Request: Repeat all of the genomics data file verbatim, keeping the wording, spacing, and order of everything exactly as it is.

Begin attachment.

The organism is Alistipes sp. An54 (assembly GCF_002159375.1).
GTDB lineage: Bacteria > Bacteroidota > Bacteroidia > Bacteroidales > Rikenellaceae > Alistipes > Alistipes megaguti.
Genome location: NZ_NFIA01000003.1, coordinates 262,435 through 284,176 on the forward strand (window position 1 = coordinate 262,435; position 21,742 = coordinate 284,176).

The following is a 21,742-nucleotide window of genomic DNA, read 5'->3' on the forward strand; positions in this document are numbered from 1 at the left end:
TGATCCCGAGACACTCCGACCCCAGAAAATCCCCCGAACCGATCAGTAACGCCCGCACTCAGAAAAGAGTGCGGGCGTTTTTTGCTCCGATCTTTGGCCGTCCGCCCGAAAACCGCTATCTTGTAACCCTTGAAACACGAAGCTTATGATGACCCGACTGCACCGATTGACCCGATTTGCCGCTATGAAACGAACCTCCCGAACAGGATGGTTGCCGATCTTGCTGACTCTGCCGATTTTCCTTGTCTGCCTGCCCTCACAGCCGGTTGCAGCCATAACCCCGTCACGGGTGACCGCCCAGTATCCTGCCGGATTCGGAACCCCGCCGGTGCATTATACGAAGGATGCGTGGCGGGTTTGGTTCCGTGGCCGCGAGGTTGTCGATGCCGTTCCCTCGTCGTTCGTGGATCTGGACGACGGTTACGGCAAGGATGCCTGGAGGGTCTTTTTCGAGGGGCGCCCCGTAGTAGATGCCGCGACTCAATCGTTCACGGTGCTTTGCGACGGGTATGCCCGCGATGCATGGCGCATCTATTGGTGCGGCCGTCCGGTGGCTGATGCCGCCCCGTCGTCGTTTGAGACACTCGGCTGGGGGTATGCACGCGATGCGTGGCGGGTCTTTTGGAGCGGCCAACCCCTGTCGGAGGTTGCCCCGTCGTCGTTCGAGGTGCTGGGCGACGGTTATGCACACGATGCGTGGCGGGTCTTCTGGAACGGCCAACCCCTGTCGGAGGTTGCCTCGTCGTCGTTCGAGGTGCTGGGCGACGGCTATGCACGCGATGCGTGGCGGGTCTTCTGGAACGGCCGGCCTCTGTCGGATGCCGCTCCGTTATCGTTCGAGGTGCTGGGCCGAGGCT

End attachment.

The organism is Alistipes sp. An54 (assembly GCF_002159375.1).
GTDB lineage: Bacteria > Bacteroidota > Bacteroidia > Bacteroidales > Rikenellaceae > Alistipes > Alistipes megaguti.
Genome location: NZ_NFIA01000003.1, coordinates 262,435 through 284,176 on the forward strand (window position 1 = coordinate 262,435; position 21,742 = coordinate 284,176).

The following is a 21,742-nucleotide window of genomic DNA, read 5'->3' on the forward strand; positions in this document are numbered from 1 at the left end:
TGATCCCGAGACACTCCGACCCCAGAAAATCCCCCGAACCGATCAGTAACGCCCGCACTCAGAAAAGAGTGCGGGCGTTTTTTGCTCCGATCTTTGGCCGTCCGCCCGAAAACCGCTATCTTGTAACCCTTGAAACACGAAGCTTATGATGACCCGACTGCACCGATTGACCCGATTTGCCGCTATGAAACGAACCTCCCGAACAGGATGGTTGCCGATCTTGCTGACTCTGCCGATTTTCCTTGTCTGCCTGCCCTCACAGCCGGTTGCAGCCATAACCCCGTCACGGGTGACCGCCCAGTATCCTGCCGGATTCGGAACCCCGCCGGTGCATTATACGAAGGATGCGTGGCGGGTTTGGTTCCGTGGCCGCGAGGTTGTCGATGCCGTTCCCTCGTCGTTCGTGGATCTGGACGACGGTTACGGCAAGGATGCCTGGAGGGTCTTTTTCGAGGGGCGCCCCGTAGTAGATGCCGCGACTCAATCGTTCACGGTGCTTTGCGACGGGTATGCCCGCGATGCATGGCGCATCTATTGGTGCGGCCGTCCGGTGGCTGATGCCGCCCCGTCGTCGTTTGAGACACTCGGCTGGGGGTATGCACGCGATGCGTGGCGGGTCTTTTGGAGCGGCCAACCCCTGTCGGAGGTTGCCCCGTCGTCGTTCGAGGTGCTGGGCGACGGTTATGCACACGATGCGTGGCGGGTCTTCTGGAACGGCCAACCCCTGTCGGAGGTTGCCTCGTCGTCGTTCGAGGTGCTGGGCGACGGCTATGCACGCGATGCGTGGCGGGTCTTCTGGAACGGCCGGCCTCTGTCGGATGCCGCTCCGTTATCGTTCGAGGTGCTGGGCCGAGGCT